The year’s end is about temporary disconnection: stop our usual routines, stop refreshing our phones a hundred times a day, perhaps attempt to get off of our computers altogether. I read a couple of books, went snowboarding, ran a half-marathon on Christmas morning with Diana and stayed in on New Year’s Eve.

As I think about it, I realize I’ve been slowly moving toward disconnection in full. Two years ago I removed certain forms of media from my phone – Twitter and Facebook in particular. I was always too distracted. I wanted to put an end to my snacking habit, earning little treats throughout the day as I pulled the lever to refresh the feeds. Then two months ago, I logged out of them on the web, too.

I wanted to lead up to the New Year fresh, and to continue the habit well into 2018.

I needed to change my media diet. As Ethan Zuckerman wrote in 2010, “many of us overestimate the amount of diverse, international information we encounter through the internet and other communications networks. We run the danger of being “imaginary cosmopolitans”, convinced we’re encountering information from all corners of the world, while we might be trapped in homogenous echo chambers.” This information diet is an even more important idea nowadays where many of us are getting a big part of our news from two such networks, each flawed in their own ways, and increasingly run by algorithms and the people that write them and game them.

I wasn’t gaining anything meaningful from Facebook: no improvement in well-being, no new learnings, no sense of staying in touch with friends. And Twitter just kept making me angry. Their slow responses to fixing things like abuse and their lack of feature improvement on the platform made the service hard to use and less valuable over time. And as we all know, the course of politics this past year turned it into a platform where everyone seems to be outraged all the time, somewhere between one-hundred-and-forty and two-eighty characters at a time. (I even muted some political terms early in the year but that didn’t seem to make much difference). The crowd that was on “early Twitter” back in the day are now on other “small” networks: Telegram, Signal, Slack. I’ve joined them in those places instead.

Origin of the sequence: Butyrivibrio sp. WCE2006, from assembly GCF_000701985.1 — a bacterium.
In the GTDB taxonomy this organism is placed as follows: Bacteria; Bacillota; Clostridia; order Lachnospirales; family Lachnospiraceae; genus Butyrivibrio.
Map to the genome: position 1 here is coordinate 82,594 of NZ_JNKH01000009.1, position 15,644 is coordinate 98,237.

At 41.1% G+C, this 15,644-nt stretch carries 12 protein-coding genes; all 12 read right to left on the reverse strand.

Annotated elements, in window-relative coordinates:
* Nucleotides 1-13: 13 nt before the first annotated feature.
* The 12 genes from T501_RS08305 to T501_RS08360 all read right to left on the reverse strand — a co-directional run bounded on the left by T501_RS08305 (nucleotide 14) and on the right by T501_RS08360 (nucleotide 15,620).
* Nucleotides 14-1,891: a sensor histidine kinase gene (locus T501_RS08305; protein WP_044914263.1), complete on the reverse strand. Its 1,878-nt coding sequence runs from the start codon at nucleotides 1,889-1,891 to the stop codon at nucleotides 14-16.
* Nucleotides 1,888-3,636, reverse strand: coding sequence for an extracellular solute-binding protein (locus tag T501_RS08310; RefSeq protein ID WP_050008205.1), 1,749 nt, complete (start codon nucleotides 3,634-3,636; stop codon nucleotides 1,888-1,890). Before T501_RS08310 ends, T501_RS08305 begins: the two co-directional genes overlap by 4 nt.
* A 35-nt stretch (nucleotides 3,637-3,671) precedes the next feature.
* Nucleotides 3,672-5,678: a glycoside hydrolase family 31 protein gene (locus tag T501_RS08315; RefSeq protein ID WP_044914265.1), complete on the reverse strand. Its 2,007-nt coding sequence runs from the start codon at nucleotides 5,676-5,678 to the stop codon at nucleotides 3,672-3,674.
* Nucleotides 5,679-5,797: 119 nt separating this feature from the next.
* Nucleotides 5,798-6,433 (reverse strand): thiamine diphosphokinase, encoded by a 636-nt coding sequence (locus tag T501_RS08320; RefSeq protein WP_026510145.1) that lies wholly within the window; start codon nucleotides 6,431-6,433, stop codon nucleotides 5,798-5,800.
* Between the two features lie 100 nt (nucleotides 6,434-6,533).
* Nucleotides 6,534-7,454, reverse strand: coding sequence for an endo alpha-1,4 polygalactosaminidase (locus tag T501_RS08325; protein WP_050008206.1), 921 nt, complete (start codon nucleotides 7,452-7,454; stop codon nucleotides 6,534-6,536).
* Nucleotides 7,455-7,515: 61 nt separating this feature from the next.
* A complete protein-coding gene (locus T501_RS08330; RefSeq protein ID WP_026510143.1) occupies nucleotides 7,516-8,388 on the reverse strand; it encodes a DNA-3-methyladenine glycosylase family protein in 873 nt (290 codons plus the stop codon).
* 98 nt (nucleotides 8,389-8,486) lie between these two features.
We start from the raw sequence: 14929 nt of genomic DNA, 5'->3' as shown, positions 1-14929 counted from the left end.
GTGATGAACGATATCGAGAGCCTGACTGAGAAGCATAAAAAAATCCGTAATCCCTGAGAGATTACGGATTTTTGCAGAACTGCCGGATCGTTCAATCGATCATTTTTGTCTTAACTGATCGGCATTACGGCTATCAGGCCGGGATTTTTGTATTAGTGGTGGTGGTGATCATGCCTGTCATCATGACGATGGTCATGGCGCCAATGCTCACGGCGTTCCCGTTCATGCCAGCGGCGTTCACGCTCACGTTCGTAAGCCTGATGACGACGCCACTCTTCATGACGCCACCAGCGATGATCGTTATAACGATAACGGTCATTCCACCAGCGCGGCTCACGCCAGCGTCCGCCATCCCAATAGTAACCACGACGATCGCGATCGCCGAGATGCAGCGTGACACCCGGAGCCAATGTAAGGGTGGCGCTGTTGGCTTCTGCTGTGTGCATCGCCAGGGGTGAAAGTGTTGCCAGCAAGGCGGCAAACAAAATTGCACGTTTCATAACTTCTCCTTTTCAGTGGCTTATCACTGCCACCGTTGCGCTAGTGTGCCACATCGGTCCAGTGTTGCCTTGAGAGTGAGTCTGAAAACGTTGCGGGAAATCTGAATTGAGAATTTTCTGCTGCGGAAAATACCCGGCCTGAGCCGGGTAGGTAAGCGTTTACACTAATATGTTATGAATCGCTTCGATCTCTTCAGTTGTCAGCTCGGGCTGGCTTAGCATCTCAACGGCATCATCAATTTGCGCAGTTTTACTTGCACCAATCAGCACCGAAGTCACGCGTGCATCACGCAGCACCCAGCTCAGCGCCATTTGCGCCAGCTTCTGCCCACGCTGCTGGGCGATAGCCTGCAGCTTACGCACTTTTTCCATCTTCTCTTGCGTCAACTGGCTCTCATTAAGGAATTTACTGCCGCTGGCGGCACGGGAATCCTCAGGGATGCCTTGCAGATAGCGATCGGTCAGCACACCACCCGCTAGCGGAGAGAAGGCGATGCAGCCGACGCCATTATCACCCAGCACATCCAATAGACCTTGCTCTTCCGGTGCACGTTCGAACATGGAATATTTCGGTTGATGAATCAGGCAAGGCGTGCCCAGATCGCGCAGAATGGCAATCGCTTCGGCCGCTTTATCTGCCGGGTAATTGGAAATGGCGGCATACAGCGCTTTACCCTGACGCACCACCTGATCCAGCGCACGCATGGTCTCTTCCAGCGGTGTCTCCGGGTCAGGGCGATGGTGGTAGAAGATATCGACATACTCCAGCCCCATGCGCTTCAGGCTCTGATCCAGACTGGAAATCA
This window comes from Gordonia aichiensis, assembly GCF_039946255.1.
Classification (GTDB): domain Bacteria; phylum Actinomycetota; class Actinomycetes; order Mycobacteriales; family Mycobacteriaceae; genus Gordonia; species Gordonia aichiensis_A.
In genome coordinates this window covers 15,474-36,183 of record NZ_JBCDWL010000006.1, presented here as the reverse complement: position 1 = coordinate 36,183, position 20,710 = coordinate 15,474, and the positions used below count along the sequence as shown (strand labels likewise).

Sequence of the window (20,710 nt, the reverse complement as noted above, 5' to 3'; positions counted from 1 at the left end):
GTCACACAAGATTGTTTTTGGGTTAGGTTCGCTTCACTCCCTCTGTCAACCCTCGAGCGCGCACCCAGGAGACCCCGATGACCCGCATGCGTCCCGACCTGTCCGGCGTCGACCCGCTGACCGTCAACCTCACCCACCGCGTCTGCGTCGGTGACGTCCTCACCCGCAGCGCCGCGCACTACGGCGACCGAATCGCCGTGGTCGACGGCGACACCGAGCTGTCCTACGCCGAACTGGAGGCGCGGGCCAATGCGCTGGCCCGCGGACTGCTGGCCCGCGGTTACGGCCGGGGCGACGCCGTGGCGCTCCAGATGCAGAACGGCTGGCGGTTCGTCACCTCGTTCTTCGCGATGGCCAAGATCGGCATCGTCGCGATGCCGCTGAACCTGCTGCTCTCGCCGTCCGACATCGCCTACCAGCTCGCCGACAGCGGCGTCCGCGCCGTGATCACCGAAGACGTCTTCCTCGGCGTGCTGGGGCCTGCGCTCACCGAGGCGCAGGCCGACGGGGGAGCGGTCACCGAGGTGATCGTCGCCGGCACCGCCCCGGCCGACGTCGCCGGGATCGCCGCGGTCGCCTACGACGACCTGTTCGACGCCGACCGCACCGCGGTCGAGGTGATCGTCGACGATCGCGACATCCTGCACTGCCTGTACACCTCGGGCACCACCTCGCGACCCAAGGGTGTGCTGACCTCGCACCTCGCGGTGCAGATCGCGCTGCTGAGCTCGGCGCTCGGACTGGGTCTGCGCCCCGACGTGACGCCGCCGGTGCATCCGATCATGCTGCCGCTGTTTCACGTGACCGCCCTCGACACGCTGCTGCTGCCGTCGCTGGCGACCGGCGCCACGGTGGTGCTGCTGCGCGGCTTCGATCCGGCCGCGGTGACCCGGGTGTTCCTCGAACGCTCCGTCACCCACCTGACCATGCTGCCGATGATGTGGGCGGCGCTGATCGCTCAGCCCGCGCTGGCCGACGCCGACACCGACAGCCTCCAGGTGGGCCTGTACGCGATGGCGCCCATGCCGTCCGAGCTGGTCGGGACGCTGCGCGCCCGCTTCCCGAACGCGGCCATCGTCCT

In his post last week, Om framed the idea of disconnection-by-algorithm most poetically: The algorithmic world we live in puts convenience and speed ahead of these abstract concepts of human consciousness and connections. Facebook has blunted the idea of friendship, and relationships, LinkedIn has turned business relations into a spectator sport of likes, follows and recommendations. Algorithm writers forget that we all need narratives, stories we need to tell each other to have a real connection.

I would add it isn’t just the rise of algorithms that’s broken things, but also that people on the platforms end up having to act like algorithms themselves: both are playing a game that only the algorithm (and the underlying platforms’ bottom lines) can possibly win.

The reasons for disconnection were many.

My hope was to put an end to those little snacks throughout the day. It was to stop my distracted nature, jumping between different tabs that might be interesting but instead make you feel like you are in a corner store glancing at all the gossip magazines and fake headlines you’d rather wish you hadn’t seen.

When I come out the other side of it all, I hope it will mean an end to my own short-term thinking. It will open up time for reading more books and writing more. It will force thinking for the long-term and lead to a connection I’ve been seeking: one with real meaning, with new learnings and challenges and the opening of all parts of my mind.

A reconnection for 2018.